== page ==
In 2021, Black leaders still occupy less than 1 per cent of executive roles and board seats at major Canadian companies. We need to do more to create supported pathways for Black people to succeed and, more importantly, have real power at the corporate leadership level – not just be token members.
The ladder to executive leadership positions for Black people is full of broken rungs. Once in the door, the ability to advance requires a genuine culture of inclusion. Racism with a capital “R,” along with smaller, more subtle acts of discrimination, must be addressed. Below are just some proof points that illustrate a broken system.
Address denial: While 65 per cent of Black workers say it’s harder for them to advance than white workers, only 16 per cent of white workers agree. This just doesn’t match the data. The Conference Board of Canada found that university-educated Black Canadians make 80 cents for every dollar earned by university-educated White Canadians.
Microaggressions on the job: Brief, everyday exchanges that send denigrating messages – anything from stereotyping comments to racially insensitive language that demeans Black workers – instill distrust and prevent a sense of belonging.
Having to “code switch”: Fifty-three per cent of Black grads feel the need to adjust their behaviour at work. Changing the way you express yourself when you are around non-racialized people in the workplace means you cannot bring your full self to work. This does not foster a culture of belonging or respecting differences.
Low rates of sponsorship: Black employees have low rates of sponsorship and find promotion processes unfair and biased. For example, according to a Boston Consulting Group diversity and inclusion survey, 49 per cent of Black workers report discrimination in promotion processes – the most of any minority group.
The persistence of one act upon another takes an emotional toll on Black employees and becomes a barrier to career progression and overall engagement. Data indicates that Black workers are less satisfied at work and 50 per cent more likely to be planning to leave their job than White workers. With the average cost of replacing an employee pegged at 33 per cent of their annual salary, this makes no business sense and can’t be ignored if employers want to build high-performing teams.
Below are actions organizations can take to improve career progression for Black employees. They have shown promising results for other disadvantaged groups as well.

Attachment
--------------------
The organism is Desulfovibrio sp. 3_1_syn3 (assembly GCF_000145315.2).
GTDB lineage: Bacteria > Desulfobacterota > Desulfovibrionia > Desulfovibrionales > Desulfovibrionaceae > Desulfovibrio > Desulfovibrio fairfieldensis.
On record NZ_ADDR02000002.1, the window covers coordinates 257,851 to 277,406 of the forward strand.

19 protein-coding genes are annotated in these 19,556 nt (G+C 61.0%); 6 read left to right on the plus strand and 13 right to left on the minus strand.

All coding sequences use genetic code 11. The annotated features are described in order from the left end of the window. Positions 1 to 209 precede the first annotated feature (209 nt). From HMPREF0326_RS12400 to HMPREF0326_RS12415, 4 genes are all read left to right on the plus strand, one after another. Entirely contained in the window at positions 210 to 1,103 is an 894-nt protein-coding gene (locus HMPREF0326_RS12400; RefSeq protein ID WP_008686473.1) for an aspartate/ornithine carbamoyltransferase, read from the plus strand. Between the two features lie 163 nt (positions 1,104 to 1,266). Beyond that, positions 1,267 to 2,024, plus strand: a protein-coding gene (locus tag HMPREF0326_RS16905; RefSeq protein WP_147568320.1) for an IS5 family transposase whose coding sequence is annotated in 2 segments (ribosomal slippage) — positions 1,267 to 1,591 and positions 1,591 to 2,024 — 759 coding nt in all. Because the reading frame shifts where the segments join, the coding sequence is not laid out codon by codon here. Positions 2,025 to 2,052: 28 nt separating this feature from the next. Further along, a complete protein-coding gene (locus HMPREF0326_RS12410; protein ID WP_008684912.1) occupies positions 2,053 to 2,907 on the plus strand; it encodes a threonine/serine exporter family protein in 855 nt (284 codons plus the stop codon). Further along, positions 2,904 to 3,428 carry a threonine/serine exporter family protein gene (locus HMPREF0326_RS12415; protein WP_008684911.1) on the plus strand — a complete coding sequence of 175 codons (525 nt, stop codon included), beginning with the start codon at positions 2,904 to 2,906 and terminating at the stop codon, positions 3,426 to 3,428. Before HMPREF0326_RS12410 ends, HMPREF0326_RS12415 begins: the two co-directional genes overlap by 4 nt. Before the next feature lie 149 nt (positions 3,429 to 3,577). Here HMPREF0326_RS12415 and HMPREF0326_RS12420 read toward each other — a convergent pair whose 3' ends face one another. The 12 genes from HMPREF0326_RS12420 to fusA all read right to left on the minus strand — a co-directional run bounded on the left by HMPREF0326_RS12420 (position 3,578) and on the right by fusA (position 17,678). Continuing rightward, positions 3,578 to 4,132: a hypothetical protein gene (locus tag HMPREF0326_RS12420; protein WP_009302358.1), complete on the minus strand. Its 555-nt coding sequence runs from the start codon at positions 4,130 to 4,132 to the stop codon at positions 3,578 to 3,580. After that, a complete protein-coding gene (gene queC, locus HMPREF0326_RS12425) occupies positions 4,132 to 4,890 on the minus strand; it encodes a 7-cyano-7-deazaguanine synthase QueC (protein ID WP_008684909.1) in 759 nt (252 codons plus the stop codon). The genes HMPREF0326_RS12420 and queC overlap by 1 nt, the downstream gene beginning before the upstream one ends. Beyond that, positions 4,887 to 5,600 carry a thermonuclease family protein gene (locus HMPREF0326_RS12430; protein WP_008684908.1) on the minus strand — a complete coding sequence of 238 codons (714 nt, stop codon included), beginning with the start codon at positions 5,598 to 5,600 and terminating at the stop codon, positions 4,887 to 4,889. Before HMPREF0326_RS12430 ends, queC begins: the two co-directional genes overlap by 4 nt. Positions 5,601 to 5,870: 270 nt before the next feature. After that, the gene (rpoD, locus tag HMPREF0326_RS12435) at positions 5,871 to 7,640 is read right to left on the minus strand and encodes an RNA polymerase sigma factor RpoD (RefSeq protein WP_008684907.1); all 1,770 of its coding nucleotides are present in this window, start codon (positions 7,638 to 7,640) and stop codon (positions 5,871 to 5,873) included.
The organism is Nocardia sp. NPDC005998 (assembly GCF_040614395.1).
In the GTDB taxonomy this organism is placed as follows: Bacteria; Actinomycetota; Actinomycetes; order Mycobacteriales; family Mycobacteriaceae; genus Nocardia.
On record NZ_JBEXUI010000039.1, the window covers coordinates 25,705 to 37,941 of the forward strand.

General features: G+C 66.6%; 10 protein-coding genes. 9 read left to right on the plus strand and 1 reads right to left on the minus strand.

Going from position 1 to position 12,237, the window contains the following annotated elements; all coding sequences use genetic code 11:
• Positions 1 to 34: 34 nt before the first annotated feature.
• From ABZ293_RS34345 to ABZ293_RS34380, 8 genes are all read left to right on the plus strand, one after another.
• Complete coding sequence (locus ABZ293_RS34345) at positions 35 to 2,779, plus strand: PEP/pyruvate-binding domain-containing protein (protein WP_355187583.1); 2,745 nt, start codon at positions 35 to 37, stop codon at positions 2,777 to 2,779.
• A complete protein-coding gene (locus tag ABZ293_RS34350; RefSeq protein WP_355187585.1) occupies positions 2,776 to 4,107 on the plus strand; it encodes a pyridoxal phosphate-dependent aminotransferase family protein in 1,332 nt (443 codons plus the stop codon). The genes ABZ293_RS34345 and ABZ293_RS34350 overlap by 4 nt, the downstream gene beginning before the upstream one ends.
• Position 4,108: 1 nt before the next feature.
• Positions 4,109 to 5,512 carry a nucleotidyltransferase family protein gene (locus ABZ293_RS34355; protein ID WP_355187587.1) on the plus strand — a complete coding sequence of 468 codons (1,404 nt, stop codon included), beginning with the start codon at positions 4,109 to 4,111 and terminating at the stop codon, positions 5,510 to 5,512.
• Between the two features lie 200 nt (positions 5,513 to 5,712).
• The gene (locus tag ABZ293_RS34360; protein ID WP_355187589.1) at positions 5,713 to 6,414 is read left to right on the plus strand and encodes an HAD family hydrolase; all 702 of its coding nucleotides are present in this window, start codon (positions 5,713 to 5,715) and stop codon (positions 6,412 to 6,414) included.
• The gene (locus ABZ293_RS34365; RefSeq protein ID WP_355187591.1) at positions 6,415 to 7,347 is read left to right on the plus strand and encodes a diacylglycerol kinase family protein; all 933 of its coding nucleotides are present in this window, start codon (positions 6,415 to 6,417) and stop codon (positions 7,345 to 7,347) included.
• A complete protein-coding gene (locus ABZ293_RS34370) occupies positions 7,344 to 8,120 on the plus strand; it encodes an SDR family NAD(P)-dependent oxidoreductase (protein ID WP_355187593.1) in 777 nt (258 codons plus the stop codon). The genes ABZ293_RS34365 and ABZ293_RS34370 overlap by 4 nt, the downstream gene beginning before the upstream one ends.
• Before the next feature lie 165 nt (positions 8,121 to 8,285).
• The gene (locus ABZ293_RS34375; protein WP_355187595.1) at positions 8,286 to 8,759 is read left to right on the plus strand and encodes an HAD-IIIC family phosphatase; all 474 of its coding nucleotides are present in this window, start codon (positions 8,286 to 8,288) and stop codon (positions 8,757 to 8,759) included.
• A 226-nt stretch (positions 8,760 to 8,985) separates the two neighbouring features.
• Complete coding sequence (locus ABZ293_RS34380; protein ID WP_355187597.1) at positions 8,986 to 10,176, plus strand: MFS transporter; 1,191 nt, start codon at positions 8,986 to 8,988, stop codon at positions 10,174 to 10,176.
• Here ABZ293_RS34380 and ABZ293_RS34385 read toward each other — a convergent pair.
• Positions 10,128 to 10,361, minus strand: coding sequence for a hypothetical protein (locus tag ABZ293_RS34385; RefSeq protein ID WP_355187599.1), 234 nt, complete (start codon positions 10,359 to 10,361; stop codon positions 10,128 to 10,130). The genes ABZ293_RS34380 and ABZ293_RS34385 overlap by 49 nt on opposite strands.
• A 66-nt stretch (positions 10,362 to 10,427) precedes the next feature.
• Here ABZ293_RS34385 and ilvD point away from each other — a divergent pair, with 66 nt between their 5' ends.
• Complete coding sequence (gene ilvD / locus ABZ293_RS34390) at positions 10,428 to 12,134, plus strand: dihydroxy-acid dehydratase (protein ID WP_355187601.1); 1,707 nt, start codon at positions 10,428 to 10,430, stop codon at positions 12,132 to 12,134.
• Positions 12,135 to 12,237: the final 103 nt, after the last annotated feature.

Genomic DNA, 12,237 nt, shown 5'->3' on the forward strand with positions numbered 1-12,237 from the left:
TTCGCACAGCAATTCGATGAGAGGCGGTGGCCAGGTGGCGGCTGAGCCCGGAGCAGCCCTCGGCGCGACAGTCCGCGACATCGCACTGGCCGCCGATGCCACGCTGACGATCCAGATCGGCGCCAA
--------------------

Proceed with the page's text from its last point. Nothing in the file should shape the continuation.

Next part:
On-boarding matters: Establish specific practices so Black employees are positioned to see a path to success, feel welcomed and are prepared for what’s next. Governing boards need to both identify qualified Black candidates for board recruitment and support Black board members. By taking both steps, Black leaders and employees at all levels of your organization will be more successful.
Policies and performance measurement matter: Tie a portion of leadership performance evaluations to progress on individual diversity and inclusion objectives. Implement the “Rooney Rule,” which mandates that you must interview at least one racialized candidate for open leadership positions. You can also conduct a review to identify and remove bias in Black employee outcomes, including performance appraisals. Exit interviews can help determine why Black employees may choose not to stay.
Open dialogue for tough conversations: Recognize that a segment of your workforce believes they cannot fully be themselves at work. Create opportunities for dialogue and make sure employees feel supported when they talk about their lived experiences. Make it clear that they can give honest feedback with no consequences. Consider how you can profile, celebrate and promote Black employees and review corporate policies to make sure they don’t deter things like having natural hair or wearing cultural or religious clothing.
Up your mentorship with sponsorship: Sponsorship goes beyond just mentorship – it’s when more senior colleagues advocate on a sponsored employee’s behalf, helping guide them through career progressions in an organization. By strengthening sponsorship programs and succession planning to support Black colleagues, you will start to see representation shifts while also creating a more inclusive culture. Sponsorship is considered by Black employees to be highly effective.
Leslie Woo is the CEO of CivicAction, a non-profit civic engagement organization. She is the leadership lab columnist for February, 2021.
This column is part of Globe Careers’ Leadership Lab series, where executives and experts share their views and advice about the world of work. Find all Leadership Lab stories at tgam.ca/leadershiplab and guidelines for how to contribute to the column here.
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